New York Mayor Bill de Blasio is asking for an end to a 43-year-old policy restricting admission to New York City’s elite high schools to those with the highest standardized test scores.
De Blasio, along with the city’s teachers union, would like to see other measures such as grades and attendance records be introduced as entrance criteria.
“I do not believe a single test should be determinative, particularly for something that is as life-changing for so many young people,” de Blasio, who would need to persuade the state Legislature to amend the law, said last week. “We have to determine what combination of measures will be fair.”
A 1971 ruling made test scores the only criteria used to gain entry to the schools.
The eight elite schools offer college-preparatory courses. Some of the esteemed alumni have gone on to be Nobel laureates and Pulitzer Prize winners.
De Blasio’s goal is to create a more ethnic, economic, and academic diversity among New York City students while still placing a high standard on academic outcomes.
“We cannot have a dynamic where some of our greatest educational options are only available to people from certain backgrounds,” de Blasio said at an April news briefing.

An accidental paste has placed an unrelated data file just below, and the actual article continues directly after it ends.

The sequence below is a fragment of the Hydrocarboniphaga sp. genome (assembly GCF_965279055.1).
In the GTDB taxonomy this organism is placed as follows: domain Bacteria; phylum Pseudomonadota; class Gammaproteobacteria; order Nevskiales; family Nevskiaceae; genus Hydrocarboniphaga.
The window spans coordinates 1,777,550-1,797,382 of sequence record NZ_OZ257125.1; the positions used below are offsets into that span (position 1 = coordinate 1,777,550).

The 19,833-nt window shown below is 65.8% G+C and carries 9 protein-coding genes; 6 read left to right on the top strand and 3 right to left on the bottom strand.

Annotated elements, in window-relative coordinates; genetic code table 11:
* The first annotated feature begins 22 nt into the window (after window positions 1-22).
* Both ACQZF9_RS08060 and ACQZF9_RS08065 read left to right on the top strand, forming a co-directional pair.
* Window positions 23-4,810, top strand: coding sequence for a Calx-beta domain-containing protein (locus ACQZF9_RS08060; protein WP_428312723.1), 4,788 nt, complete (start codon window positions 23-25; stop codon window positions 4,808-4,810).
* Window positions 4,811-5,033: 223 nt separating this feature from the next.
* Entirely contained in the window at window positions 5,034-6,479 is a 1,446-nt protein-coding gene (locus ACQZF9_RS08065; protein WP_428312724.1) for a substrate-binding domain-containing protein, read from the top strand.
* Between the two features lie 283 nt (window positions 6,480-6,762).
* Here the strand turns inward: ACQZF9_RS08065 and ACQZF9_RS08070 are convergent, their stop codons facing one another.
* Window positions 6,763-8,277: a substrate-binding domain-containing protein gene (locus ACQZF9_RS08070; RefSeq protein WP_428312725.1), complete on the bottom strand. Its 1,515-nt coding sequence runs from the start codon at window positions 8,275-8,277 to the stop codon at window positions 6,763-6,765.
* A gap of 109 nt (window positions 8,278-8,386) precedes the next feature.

De Blasio has publicly argued that using the test scores creates a “rich-get-richer” effect that only benefits those who can afford the expensive tests and the preparation that goes along with them.
This scenario however, is not the case. The majority of the students who do well on the exams and are admitted to the schools, about 73% at the Stuyvesant School, are poor and working-class Asian-American immigrants, writes Dennis Saffran for The New York Post.
According to former NYC Mayor Michael Bloomberg, high-stakes testing provides students with an example of the pressures they may face in their working lives. He also says the tests are the most reliable method of measuring student and teacher performance, writes Henry Goldman for Bloomberg.
The Bronx High School of Science, one of the schools in question, wrote a letter on June 20 asking the legislature to reject the changes to test requirements.
“We stand for an admissions process that is a pure meritocracy, with one standard that is transparent and incorruptible,” the board wrote. “Preserving the objectivity of the admissions process is necessary to maintain the high educational standards of the specialized schools.”
De Blasio is not the first to ask for a change in the requirements. More than 40 years ago, former Mayor John Lindsay asked for a change, but was met by opposition from parents and alumni.
There are some cities that have successfully broadened their enrollment methods. While the 10 selective schools in Chicago still base admission on test scores, they do reserve as much as 5% of spots for principals to fill “outside of the regular selection process.”
Selective Boston school have increased requirements to include a student’s grades as “part of an effort to be more holistic and level the playing field, because some people do well on tests and some don’t.”